Capture the fleeting beauty of your garden and create a family keepsake by crafting a garden scrapbook. This book can function as a filing spot for plant tags and favorite recipes for homegrown produce. It can also be a source of inspiration. Get started with garden scrapbooking.
Start with a scrapbook
You can either buy a scrapbook or make your own. Look for scrapbooks at hobby, craft, office supply, gift or department stores. Consider how you want to design pages before you purchase a book.
To make your own scrapbook, purchase scrapbooking paper and bind it together. Bind hole-punched pages together with cord, twine or ribbon. For an environmentally friendly scrapbook, recycle an old book by pasting garden photos and scrapbook paper over existing text.
Search for scrapbooking supplies at craft, hobby, and office supply stores or online. Supplies you need include scissors (look for ones with patterned edges), glue and several types of paper, such as acid-free, construction, scrapbook and card stock.
Collect decorative items for pages, like stickers or precut foam icons. Many scrapbook companies sell garden-themed items for decorating pages. Seed packets and seeds make fantastic additions to scrapbook pages.
Choose your focus
If you only have one garden area or a favorite plant group, such as roses, then selecting your subject for the scrapbook is easy. If you have several different gardens, narrow your book’s focus by choosing one area.
Things to include
Garden photos: Grab a camera and track the growth of favorite plants through the seasons. Try to photograph the same view or a particular combination on the same day each month to showcase how it changes over time. Include photos of family members, pets and garden guests – including wildlife. Discover more tips for taking great garden photos.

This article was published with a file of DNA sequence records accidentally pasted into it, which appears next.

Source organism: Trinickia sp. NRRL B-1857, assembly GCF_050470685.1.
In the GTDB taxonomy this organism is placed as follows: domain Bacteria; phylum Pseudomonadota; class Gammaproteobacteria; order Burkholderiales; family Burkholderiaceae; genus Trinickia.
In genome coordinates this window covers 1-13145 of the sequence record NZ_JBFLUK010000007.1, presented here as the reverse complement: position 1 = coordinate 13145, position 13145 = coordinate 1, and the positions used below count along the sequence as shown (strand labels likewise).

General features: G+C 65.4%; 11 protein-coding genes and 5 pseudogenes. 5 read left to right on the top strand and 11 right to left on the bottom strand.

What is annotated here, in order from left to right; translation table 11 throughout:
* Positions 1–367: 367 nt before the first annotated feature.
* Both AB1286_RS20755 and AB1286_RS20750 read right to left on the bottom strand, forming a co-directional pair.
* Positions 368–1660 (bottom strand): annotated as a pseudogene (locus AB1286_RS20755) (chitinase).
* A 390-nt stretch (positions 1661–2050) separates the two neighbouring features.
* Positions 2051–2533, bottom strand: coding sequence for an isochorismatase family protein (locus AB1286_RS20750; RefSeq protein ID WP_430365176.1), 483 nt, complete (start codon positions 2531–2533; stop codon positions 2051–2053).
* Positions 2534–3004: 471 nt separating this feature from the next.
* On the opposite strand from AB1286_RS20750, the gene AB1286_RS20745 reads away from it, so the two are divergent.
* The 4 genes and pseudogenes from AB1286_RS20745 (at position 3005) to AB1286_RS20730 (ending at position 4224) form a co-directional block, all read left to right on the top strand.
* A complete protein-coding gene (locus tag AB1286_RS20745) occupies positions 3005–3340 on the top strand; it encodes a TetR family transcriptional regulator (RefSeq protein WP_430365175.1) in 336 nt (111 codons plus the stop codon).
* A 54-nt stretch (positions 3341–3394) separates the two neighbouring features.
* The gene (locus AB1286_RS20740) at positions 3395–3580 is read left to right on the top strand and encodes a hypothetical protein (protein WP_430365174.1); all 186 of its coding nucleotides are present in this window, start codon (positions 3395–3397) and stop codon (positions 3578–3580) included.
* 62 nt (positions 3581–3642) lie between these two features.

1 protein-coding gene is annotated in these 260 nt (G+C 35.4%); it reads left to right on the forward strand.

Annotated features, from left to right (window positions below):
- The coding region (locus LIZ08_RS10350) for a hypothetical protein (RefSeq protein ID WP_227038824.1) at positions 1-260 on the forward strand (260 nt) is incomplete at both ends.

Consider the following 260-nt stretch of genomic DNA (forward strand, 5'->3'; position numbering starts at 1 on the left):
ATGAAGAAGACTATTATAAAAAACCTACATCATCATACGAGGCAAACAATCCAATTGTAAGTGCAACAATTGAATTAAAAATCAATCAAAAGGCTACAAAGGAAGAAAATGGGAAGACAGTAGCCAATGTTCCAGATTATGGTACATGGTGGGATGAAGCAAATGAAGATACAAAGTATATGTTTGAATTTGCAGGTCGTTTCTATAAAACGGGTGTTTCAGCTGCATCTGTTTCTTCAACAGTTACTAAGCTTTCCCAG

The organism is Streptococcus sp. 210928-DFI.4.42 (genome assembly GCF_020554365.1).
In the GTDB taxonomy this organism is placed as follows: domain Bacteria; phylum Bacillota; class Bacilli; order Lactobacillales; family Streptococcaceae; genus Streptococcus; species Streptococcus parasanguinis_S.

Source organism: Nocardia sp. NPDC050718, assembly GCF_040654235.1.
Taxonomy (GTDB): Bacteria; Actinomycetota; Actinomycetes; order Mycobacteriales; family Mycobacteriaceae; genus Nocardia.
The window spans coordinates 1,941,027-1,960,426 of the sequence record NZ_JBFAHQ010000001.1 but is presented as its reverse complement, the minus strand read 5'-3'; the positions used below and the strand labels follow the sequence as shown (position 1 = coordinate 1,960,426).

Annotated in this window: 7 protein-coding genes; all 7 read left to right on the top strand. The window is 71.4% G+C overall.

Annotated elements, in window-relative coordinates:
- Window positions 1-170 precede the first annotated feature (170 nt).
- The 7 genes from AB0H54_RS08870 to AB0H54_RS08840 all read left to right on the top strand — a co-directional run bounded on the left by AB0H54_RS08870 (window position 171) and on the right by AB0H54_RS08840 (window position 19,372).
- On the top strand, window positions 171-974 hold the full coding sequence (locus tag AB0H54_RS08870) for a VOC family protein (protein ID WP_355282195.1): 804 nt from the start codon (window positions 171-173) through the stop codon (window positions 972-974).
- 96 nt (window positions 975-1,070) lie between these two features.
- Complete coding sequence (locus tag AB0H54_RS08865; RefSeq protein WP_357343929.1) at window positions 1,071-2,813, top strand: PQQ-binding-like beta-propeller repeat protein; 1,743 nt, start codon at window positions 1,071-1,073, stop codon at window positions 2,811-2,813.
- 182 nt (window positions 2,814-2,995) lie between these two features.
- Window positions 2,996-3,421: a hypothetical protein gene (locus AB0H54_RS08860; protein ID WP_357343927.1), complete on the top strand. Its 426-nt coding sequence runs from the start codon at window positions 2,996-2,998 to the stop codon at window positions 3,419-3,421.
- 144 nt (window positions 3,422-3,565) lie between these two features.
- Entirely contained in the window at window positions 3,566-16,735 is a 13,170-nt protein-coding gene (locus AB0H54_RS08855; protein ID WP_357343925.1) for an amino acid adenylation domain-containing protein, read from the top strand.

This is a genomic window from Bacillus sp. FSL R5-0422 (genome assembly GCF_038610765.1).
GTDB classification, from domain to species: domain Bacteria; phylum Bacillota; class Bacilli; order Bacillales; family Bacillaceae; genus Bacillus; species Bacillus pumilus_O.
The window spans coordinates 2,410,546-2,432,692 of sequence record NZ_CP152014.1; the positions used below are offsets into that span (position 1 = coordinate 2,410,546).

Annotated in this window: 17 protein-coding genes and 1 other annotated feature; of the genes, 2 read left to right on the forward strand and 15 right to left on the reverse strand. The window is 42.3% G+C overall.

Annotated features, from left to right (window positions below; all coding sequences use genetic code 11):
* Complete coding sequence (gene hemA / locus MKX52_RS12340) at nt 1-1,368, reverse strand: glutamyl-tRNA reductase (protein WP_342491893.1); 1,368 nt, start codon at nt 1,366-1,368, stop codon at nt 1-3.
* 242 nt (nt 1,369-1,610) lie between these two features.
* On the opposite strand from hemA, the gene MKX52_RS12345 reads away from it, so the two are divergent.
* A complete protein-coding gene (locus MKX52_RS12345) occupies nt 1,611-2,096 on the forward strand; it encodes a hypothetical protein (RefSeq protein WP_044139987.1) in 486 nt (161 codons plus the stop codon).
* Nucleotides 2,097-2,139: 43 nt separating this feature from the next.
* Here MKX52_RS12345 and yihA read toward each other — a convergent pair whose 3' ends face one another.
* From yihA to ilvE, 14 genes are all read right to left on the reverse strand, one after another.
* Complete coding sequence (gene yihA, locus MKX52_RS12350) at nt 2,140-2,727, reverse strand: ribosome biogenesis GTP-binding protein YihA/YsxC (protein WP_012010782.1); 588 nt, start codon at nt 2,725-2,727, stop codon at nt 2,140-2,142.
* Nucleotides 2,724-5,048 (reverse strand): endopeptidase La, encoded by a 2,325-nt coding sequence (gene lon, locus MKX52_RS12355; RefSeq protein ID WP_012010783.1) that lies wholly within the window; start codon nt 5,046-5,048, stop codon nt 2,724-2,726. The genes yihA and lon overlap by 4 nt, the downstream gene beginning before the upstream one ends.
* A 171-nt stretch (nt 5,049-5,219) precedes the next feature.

Flowers or leaves: Press a few flowers or leaves for your scrapbook. Tuck them between sheets of acid-free paper and let them sit beneath a stack of books for a few weeks. Use thin leaves or blooms; thicker ones may mold or rot. Preserve these dried botanical treasures by laminating with an acid-free product. An alternative is making leaf rubbings.
Garden plan: Draw a map of your garden, marking where plants are located. You’ll be surprised how often you’ll refer to this plan. It’s especially helpful when you have bulbs that appear – and disappear – as the seasons progress.
Calendar: Create a garden calendar specific to your yard. Include things like bloom times, pest outbreaks and specific seasonal tasks. This invaluable information is the type included in a more traditional garden journal.
Sources of inspiration: As you visit public or private gardens, take pictures to include in your scrapbook. Clip or photocopy images of inspiring gardens you see in magazines.
Edible gardens: Note planting and harvest dates, track yields and include recipes that feature various items.
Combinations: Take photos of plant combinations that work – in pots, perennial gardens and even bouquets you gather.
Text: Jot notes related to photos, plants or recipes included in the scrapbook. You may want to record anecdotes, basic care tips or advice you’ve been given.
Plant tags: Save tags from plants you add to garden beds, along with tags from favorite container combinations. Tuck these into a pocket or envelope attached to a scrapbook page.